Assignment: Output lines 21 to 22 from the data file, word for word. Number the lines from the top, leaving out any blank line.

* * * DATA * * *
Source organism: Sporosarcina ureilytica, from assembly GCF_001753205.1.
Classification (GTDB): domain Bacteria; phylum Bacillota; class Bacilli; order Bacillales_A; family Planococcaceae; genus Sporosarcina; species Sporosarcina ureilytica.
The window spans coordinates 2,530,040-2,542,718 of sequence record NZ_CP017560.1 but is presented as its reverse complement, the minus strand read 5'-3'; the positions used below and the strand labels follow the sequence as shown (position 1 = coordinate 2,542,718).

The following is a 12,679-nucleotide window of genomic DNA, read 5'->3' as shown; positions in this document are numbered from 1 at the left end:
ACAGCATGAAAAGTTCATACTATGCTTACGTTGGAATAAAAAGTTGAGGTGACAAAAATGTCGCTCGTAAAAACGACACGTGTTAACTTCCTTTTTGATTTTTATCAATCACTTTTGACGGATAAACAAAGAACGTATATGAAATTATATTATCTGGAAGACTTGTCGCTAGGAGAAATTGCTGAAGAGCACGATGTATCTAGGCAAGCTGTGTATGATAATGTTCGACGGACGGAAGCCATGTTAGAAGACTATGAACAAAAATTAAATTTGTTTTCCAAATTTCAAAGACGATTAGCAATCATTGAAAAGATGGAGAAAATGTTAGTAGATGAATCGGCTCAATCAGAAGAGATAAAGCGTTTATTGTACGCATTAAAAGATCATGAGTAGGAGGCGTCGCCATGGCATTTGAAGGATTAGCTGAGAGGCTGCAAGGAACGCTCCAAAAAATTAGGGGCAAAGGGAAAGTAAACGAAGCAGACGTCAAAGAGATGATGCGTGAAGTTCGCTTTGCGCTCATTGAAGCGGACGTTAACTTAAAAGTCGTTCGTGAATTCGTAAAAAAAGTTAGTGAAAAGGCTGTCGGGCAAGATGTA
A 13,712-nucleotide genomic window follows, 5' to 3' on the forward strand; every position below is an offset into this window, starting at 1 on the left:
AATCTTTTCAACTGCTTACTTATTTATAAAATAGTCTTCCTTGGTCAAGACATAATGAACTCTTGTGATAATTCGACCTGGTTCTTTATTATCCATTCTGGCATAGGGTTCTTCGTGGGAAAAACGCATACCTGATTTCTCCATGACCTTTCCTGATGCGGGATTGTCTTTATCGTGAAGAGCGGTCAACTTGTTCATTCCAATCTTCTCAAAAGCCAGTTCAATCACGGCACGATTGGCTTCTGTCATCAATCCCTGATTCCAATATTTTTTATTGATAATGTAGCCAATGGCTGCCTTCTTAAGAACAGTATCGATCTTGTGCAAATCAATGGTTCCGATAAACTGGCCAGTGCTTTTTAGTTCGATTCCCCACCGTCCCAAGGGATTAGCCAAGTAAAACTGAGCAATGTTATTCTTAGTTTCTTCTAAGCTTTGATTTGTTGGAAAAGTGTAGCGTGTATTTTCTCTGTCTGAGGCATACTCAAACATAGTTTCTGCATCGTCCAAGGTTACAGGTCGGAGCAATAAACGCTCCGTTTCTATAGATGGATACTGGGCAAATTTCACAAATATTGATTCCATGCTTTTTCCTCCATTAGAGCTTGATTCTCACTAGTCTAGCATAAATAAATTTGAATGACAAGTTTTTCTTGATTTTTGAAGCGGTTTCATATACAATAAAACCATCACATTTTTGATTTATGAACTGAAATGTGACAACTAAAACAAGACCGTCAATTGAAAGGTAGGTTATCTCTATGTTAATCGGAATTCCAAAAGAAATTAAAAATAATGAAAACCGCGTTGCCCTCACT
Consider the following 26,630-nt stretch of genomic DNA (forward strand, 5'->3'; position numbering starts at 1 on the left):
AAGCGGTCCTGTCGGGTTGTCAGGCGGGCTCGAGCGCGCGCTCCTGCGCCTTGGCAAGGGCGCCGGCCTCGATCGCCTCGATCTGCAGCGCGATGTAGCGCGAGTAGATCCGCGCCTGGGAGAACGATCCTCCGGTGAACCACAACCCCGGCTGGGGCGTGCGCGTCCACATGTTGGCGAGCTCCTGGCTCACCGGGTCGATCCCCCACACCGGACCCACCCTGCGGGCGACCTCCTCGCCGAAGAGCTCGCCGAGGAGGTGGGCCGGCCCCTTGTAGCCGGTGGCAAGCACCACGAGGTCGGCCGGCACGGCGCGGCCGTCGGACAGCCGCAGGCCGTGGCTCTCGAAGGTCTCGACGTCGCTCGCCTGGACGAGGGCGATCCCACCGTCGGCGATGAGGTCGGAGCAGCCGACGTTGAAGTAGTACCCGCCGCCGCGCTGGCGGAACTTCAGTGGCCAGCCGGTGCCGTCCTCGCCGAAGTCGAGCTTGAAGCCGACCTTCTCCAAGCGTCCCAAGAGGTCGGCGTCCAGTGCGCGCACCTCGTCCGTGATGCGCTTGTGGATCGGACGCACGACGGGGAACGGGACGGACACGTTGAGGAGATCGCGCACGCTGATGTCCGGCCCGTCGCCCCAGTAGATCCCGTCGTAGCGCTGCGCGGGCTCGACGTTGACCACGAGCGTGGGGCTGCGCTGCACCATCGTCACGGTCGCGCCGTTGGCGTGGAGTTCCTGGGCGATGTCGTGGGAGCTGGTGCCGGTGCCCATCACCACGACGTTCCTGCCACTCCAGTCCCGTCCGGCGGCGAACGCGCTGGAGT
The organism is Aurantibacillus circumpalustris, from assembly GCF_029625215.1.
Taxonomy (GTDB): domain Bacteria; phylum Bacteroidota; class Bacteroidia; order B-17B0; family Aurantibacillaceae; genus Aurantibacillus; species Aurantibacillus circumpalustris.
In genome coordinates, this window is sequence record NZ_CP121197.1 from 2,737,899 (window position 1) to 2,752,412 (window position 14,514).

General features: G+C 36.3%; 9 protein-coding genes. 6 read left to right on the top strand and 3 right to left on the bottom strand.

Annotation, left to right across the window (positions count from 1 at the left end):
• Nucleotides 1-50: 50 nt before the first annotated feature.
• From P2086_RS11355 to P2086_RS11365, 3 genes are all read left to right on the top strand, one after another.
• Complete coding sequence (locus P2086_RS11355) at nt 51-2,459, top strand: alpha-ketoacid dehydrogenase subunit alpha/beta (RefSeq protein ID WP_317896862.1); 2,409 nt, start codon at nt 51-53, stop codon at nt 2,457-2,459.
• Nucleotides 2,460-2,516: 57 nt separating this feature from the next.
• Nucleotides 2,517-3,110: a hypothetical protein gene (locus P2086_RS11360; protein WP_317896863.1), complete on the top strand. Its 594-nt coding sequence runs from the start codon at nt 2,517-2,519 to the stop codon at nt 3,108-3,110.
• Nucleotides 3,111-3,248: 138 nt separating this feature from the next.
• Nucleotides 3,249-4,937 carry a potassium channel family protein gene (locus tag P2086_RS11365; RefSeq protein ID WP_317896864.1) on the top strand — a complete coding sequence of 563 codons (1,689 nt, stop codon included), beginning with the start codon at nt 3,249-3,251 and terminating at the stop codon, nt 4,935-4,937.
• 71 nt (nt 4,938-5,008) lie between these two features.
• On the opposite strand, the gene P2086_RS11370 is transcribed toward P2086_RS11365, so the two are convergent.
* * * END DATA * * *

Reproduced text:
• Nucleotides 3,249-4,937 carry a potassium channel family protein gene (locus tag P2086_RS11365; RefSeq protein ID WP_317896864.1) on the top strand — a complete coding sequence of 563 codons (1,689 nt, stop codon included), beginning with the start codon at nt 3,249-3,251 and terminating at the stop codon, nt 4,935-4,937.
• 71 nt (nt 4,938-5,008) lie between these two features.